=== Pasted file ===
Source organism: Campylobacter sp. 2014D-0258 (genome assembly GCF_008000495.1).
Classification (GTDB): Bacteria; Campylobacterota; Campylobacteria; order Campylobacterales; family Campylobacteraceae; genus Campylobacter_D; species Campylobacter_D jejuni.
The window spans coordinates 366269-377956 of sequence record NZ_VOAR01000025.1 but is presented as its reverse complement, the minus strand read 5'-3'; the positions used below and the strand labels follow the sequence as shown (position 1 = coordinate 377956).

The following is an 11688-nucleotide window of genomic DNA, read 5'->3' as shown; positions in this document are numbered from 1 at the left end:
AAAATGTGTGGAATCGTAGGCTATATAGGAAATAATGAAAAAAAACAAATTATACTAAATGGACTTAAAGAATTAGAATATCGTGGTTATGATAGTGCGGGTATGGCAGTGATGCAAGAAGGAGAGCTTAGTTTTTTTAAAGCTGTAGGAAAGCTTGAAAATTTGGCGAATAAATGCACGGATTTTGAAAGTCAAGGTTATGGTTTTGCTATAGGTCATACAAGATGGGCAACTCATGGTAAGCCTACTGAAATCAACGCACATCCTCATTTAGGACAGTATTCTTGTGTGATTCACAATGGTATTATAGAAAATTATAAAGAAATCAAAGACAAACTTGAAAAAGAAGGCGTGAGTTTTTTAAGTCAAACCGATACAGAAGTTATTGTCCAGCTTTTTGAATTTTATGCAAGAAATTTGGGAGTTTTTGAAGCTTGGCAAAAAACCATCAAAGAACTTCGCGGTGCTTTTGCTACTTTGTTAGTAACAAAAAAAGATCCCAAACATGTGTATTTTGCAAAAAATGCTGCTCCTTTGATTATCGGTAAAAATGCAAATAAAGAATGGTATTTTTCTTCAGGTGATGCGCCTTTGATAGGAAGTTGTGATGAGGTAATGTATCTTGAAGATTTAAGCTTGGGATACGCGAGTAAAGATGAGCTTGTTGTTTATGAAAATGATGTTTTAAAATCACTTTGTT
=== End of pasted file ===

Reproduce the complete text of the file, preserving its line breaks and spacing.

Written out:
Source organism: Campylobacter sp. 2014D-0258 (genome assembly GCF_008000495.1).
Classification (GTDB): Bacteria; Campylobacterota; Campylobacteria; order Campylobacterales; family Campylobacteraceae; genus Campylobacter_D; species Campylobacter_D jejuni.
The window spans coordinates 366269-377956 of sequence record NZ_VOAR01000025.1 but is presented as its reverse complement, the minus strand read 5'-3'; the positions used below and the strand labels follow the sequence as shown (position 1 = coordinate 377956).

The following is an 11688-nucleotide window of genomic DNA, read 5'->3' as shown; positions in this document are numbered from 1 at the left end:
AAAATGTGTGGAATCGTAGGCTATATAGGAAATAATGAAAAAAAACAAATTATACTAAATGGACTTAAAGAATTAGAATATCGTGGTTATGATAGTGCGGGTATGGCAGTGATGCAAGAAGGAGAGCTTAGTTTTTTTAAAGCTGTAGGAAAGCTTGAAAATTTGGCGAATAAATGCACGGATTTTGAAAGTCAAGGTTATGGTTTTGCTATAGGTCATACAAGATGGGCAACTCATGGTAAGCCTACTGAAATCAACGCACATCCTCATTTAGGACAGTATTCTTGTGTGATTCACAATGGTATTATAGAAAATTATAAAGAAATCAAAGACAAACTTGAAAAAGAAGGCGTGAGTTTTTTAAGTCAAACCGATACAGAAGTTATTGTCCAGCTTTTTGAATTTTATGCAAGAAATTTGGGAGTTTTTGAAGCTTGGCAAAAAACCATCAAAGAACTTCGCGGTGCTTTTGCTACTTTGTTAGTAACAAAAAAAGATCCCAAACATGTGTATTTTGCAAAAAATGCTGCTCCTTTGATTATCGGTAAAAATGCAAATAAAGAATGGTATTTTTCTTCAGGTGATGCGCCTTTGATAGGAAGTTGTGATGAGGTAATGTATCTTGAAGATTTAAGCTTGGGATACGCGAGTAAAGATGAGCTTGTTGTTTATGAAAATGATGTTTTAAAATCACTTTGTT